Women, Art and Social Change: The Newcomb Pottery Enterprise, currently on view at the Woldenberg Art Center at Tulane University, New Orleans is a portal to a changing period of American history. As a testament to the breadth of work covered in the Exhibition, Sally Mann, senior curator of the Newcomb Art Gallery, spent three years assembling what is now on view. And, if you’re unable to catch the exhibition as it travels throughout the United States, lucky for you, we have a special first-hand tour of the exhibition from Arts and Crafts friend and Newcomb aficionado Ellen Cohen.
Forty years after the American Civil war, a New York benefactor, Mrs. Josephine Newcomb, stepped forward with a donation to honor the memory of her daughter, Sophie. From that, Newcomb College was born and became the first women’s college in the United States. The focus of the institution was to offer an education both practical and literary.
Women, Art and Social Change: The Newcomb Pottery Enterprise is well executed with a time line that progresses from the inception of the school in 1886 to the school’s official closing in 1940. (Though several of the artists formed the Newcomb Art Guild which flourished until 1952.) The college opened doors for women that were otherwise closed during that time period and some went on to establish themselves in other areas. One became a city planner and many continued in the decorative arts. Opportunities afforded to the Newcomb graduates were unheard of at the time.
However, the women of Newcomb College were not allowed to throw the clay. That task was reserved for the men, who were classically trained. The marvelous shapes found in the collections of Newcomb Pottery stand the test of time, which is only one of the reasons that Newcomb is highly revered and sought after by collectors.
Decorative designs including flowers, landscapes and bayous with Spanish Moss are all represented. Ceramic lamps with hand pierced metal shades, vases, candlesticks and drinking vessels are just a few of the one hundred and forty plus items present. And aside from the thorough collection of Art Pottery present, embroidered textiles, wood block bookplates, metal work, examples of bookbinding and time period appropriate jewelry; including a stunning necklace, brooch and bracelet; are on display.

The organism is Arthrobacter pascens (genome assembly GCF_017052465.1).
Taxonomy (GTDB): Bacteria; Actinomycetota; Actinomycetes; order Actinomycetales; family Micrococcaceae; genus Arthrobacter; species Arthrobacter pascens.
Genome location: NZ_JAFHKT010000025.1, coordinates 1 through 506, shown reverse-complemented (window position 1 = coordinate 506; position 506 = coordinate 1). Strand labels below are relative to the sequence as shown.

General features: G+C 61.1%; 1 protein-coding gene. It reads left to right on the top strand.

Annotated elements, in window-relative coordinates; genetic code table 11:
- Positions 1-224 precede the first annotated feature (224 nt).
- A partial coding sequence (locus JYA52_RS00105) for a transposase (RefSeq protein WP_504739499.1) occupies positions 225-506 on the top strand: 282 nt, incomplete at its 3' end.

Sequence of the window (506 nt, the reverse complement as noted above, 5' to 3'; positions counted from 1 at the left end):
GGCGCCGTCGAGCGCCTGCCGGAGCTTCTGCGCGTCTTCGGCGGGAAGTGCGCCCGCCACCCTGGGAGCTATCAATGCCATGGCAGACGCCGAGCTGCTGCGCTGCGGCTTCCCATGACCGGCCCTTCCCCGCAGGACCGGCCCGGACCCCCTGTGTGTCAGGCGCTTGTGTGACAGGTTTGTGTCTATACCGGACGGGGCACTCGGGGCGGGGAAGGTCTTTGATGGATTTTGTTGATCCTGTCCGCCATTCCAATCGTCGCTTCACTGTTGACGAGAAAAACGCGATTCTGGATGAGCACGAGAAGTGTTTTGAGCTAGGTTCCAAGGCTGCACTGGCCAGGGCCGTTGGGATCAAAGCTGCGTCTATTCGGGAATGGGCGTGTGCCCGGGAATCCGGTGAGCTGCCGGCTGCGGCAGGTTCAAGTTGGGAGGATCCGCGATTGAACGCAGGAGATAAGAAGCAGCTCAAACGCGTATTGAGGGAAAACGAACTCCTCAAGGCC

In addition to the exhibition, Senior Curator Sally Mann has partnered with Adrienne Spinnozzi et. al. to produce a new volume entitled Women, Art and Social Change: The Newcomb Pottery Enterprise. Essays from noted scholars along with information about the potters and designers including their marks, and photos highlight the history of the school. It is available through the Art Gallery directly or through their web site in both hard and soft cover editions.
The Art Gallery at Tulane has partnered with the Smithsonian Institution Traveling Service to present this exhibition. It will remain in New Orleans thru March 9. Admission to the exhibit is free.
A symposium is scheduled for February 1st from 10AM – 4 PM, including a walk with the curator, lectures and a panel discussion. Another lecture is scheduled on February 20th at 8:00 PM on the British influence on the Arts and Crafts movement. For more information about these events and the exhibition as a whole please visit the Newcomb Art Gallery website.
More venues are scheduled for the exhibit after it leaves New Orleans. Visit our Calendar of Events to see other times and locations.